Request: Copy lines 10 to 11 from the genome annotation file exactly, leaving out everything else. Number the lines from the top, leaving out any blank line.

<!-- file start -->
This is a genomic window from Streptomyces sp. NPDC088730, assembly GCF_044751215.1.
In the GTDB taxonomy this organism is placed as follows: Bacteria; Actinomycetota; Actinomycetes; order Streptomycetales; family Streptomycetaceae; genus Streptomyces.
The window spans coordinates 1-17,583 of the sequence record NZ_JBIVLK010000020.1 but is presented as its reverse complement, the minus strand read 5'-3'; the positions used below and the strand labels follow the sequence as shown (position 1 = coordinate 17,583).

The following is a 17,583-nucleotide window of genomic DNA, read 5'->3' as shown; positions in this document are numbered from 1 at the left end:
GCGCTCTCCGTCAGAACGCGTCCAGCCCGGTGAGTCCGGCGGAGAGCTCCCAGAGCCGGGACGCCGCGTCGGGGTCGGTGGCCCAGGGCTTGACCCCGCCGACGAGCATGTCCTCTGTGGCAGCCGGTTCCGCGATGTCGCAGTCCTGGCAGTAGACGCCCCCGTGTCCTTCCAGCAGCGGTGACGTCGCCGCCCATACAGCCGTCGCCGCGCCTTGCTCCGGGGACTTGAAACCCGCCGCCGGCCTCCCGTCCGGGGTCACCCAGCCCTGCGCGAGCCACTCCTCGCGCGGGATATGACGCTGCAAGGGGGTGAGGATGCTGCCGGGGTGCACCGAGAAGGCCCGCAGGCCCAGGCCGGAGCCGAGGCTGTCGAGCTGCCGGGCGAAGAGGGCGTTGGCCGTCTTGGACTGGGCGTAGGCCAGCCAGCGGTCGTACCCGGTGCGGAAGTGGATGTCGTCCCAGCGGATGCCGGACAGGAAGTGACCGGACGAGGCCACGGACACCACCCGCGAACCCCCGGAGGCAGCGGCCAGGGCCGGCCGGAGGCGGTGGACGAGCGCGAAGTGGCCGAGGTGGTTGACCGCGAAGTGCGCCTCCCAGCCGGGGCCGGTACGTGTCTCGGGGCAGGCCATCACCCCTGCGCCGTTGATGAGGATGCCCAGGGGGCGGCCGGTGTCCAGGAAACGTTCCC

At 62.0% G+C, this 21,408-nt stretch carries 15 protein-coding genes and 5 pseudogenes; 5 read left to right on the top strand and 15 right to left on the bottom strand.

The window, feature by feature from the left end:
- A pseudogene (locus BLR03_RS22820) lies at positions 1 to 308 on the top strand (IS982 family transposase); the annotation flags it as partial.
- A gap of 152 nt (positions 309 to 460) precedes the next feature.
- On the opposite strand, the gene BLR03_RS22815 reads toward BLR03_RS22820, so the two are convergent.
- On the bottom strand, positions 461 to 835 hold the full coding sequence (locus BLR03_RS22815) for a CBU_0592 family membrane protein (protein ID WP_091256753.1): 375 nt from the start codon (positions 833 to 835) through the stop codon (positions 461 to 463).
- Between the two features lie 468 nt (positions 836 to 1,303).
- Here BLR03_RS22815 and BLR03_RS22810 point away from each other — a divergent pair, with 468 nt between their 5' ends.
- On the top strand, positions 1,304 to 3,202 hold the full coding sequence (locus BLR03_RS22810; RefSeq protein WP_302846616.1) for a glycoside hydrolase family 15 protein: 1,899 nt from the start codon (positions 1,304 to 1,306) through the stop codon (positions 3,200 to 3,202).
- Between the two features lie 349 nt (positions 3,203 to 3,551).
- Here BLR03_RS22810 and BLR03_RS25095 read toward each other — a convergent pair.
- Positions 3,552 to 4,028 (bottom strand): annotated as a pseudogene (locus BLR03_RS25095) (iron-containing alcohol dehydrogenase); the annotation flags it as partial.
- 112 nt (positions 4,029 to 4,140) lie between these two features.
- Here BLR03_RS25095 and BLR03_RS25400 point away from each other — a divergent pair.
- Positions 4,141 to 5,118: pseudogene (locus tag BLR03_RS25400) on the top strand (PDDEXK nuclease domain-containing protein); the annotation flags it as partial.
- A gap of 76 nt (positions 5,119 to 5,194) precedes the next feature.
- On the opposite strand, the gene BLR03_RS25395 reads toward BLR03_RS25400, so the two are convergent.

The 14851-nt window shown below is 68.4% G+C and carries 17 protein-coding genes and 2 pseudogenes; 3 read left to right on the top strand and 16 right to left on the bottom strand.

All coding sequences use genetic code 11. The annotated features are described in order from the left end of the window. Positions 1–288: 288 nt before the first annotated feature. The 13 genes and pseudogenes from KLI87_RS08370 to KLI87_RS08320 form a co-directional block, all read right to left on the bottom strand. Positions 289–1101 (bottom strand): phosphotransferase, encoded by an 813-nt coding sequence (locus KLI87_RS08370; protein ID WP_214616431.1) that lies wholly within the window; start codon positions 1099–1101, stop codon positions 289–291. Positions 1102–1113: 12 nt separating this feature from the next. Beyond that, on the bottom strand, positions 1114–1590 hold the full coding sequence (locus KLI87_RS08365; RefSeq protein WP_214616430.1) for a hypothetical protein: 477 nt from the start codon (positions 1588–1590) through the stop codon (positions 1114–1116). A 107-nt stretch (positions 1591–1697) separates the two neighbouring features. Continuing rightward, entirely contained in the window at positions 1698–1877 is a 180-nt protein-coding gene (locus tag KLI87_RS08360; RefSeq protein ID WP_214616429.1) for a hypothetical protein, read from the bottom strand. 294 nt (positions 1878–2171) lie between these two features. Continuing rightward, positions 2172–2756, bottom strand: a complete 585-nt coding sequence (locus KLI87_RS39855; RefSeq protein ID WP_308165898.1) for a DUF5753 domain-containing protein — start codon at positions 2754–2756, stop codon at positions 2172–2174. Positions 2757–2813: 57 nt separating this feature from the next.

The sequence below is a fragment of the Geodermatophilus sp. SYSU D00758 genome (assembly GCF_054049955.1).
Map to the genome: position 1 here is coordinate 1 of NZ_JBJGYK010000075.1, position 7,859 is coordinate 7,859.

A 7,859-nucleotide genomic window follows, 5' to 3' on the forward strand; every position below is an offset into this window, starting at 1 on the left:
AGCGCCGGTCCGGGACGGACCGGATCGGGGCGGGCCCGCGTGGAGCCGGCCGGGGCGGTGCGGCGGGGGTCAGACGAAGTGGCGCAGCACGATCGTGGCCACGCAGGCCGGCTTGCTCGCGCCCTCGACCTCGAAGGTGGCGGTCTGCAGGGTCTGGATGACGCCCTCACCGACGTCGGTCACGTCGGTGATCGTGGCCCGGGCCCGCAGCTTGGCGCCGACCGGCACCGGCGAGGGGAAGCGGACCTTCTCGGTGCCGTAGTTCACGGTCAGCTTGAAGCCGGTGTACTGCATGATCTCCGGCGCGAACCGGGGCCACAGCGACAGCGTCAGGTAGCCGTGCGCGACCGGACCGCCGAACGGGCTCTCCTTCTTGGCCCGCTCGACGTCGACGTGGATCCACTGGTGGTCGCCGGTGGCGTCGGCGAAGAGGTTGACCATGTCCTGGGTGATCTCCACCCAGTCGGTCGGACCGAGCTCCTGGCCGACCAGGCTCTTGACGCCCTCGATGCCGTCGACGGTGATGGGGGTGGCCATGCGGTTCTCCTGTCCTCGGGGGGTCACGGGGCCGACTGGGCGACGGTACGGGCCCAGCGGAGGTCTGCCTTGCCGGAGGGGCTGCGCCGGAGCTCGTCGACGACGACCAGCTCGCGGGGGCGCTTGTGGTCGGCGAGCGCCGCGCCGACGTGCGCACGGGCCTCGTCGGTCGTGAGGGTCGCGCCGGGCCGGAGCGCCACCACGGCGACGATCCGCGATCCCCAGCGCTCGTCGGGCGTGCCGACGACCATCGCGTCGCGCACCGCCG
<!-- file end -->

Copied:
- On the opposite strand, the gene BLR03_RS22815 reads toward BLR03_RS22820, so the two are convergent.
- On the bottom strand, positions 461 to 835 hold the full coding sequence (locus BLR03_RS22815) for a CBU_0592 family membrane protein (protein ID WP_091256753.1): 375 nt from the start codon (positions 833 to 835) through the stop codon (positions 461 to 463).